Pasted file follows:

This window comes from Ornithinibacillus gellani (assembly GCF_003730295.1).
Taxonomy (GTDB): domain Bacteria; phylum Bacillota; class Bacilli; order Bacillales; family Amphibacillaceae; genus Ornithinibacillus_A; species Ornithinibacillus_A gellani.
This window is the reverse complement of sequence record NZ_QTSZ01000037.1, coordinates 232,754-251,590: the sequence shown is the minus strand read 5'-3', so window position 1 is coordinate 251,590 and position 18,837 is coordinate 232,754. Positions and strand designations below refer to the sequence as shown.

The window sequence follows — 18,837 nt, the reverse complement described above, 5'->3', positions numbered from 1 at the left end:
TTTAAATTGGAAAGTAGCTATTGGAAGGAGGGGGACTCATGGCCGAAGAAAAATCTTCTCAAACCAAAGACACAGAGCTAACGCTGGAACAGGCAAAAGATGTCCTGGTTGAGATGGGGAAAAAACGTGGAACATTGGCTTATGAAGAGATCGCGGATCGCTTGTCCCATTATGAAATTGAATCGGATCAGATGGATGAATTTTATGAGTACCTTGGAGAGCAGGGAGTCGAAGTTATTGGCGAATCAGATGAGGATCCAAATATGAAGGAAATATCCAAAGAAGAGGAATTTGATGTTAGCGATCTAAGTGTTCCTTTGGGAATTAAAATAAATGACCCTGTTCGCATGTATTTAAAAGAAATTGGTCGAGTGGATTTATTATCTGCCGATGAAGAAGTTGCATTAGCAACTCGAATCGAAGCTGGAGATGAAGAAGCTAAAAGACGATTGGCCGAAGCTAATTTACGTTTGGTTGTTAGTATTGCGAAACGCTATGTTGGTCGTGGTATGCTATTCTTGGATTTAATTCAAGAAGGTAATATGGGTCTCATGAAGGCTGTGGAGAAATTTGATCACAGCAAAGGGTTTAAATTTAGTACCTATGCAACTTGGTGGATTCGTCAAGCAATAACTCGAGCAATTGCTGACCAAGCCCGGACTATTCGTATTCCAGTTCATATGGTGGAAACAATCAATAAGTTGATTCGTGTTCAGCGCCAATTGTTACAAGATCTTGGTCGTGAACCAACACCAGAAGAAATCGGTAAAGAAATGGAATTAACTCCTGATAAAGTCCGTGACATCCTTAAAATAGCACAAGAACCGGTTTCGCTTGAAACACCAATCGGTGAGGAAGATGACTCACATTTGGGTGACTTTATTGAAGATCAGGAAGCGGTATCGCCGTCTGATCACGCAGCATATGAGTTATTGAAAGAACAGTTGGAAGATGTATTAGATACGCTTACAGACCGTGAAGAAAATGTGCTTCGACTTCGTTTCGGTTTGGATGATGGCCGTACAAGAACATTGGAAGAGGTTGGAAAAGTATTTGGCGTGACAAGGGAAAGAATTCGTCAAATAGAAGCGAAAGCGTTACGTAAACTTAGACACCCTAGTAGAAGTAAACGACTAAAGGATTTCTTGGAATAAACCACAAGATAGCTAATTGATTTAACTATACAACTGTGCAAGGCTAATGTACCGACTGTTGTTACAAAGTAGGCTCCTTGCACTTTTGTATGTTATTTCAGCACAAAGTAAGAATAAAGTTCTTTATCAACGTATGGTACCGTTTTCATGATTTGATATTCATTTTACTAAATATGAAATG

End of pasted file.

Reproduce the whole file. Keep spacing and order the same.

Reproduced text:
This window comes from Ornithinibacillus gellani (assembly GCF_003730295.1).
Taxonomy (GTDB): domain Bacteria; phylum Bacillota; class Bacilli; order Bacillales; family Amphibacillaceae; genus Ornithinibacillus_A; species Ornithinibacillus_A gellani.
This window is the reverse complement of sequence record NZ_QTSZ01000037.1, coordinates 232,754-251,590: the sequence shown is the minus strand read 5'-3', so window position 1 is coordinate 251,590 and position 18,837 is coordinate 232,754. Positions and strand designations below refer to the sequence as shown.

The window sequence follows — 18,837 nt, the reverse complement described above, 5'->3', positions numbered from 1 at the left end:
TTTAAATTGGAAAGTAGCTATTGGAAGGAGGGGGACTCATGGCCGAAGAAAAATCTTCTCAAACCAAAGACACAGAGCTAACGCTGGAACAGGCAAAAGATGTCCTGGTTGAGATGGGGAAAAAACGTGGAACATTGGCTTATGAAGAGATCGCGGATCGCTTGTCCCATTATGAAATTGAATCGGATCAGATGGATGAATTTTATGAGTACCTTGGAGAGCAGGGAGTCGAAGTTATTGGCGAATCAGATGAGGATCCAAATATGAAGGAAATATCCAAAGAAGAGGAATTTGATGTTAGCGATCTAAGTGTTCCTTTGGGAATTAAAATAAATGACCCTGTTCGCATGTATTTAAAAGAAATTGGTCGAGTGGATTTATTATCTGCCGATGAAGAAGTTGCATTAGCAACTCGAATCGAAGCTGGAGATGAAGAAGCTAAAAGACGATTGGCCGAAGCTAATTTACGTTTGGTTGTTAGTATTGCGAAACGCTATGTTGGTCGTGGTATGCTATTCTTGGATTTAATTCAAGAAGGTAATATGGGTCTCATGAAGGCTGTGGAGAAATTTGATCACAGCAAAGGGTTTAAATTTAGTACCTATGCAACTTGGTGGATTCGTCAAGCAATAACTCGAGCAATTGCTGACCAAGCCCGGACTATTCGTATTCCAGTTCATATGGTGGAAACAATCAATAAGTTGATTCGTGTTCAGCGCCAATTGTTACAAGATCTTGGTCGTGAACCAACACCAGAAGAAATCGGTAAAGAAATGGAATTAACTCCTGATAAAGTCCGTGACATCCTTAAAATAGCACAAGAACCGGTTTCGCTTGAAACACCAATCGGTGAGGAAGATGACTCACATTTGGGTGACTTTATTGAAGATCAGGAAGCGGTATCGCCGTCTGATCACGCAGCATATGAGTTATTGAAAGAACAGTTGGAAGATGTATTAGATACGCTTACAGACCGTGAAGAAAATGTGCTTCGACTTCGTTTCGGTTTGGATGATGGCCGTACAAGAACATTGGAAGAGGTTGGAAAAGTATTTGGCGTGACAAGGGAAAGAATTCGTCAAATAGAAGCGAAAGCGTTACGTAAACTTAGACACCCTAGTAGAAGTAAACGACTAAAGGATTTCTTGGAATAAACCACAAGATAGCTAATTGATTTAACTATACAACTGTGCAAGGCTAATGTACCGACTGTTGTTACAAAGTAGGCTCCTTGCACTTTTGTATGTTATTTCAGCACAAAGTAAGAATAAAGTTCTTTATCAACGTATGGTACCGTTTTCATGATTTGATATTCATTTTACTAAATATGAAATG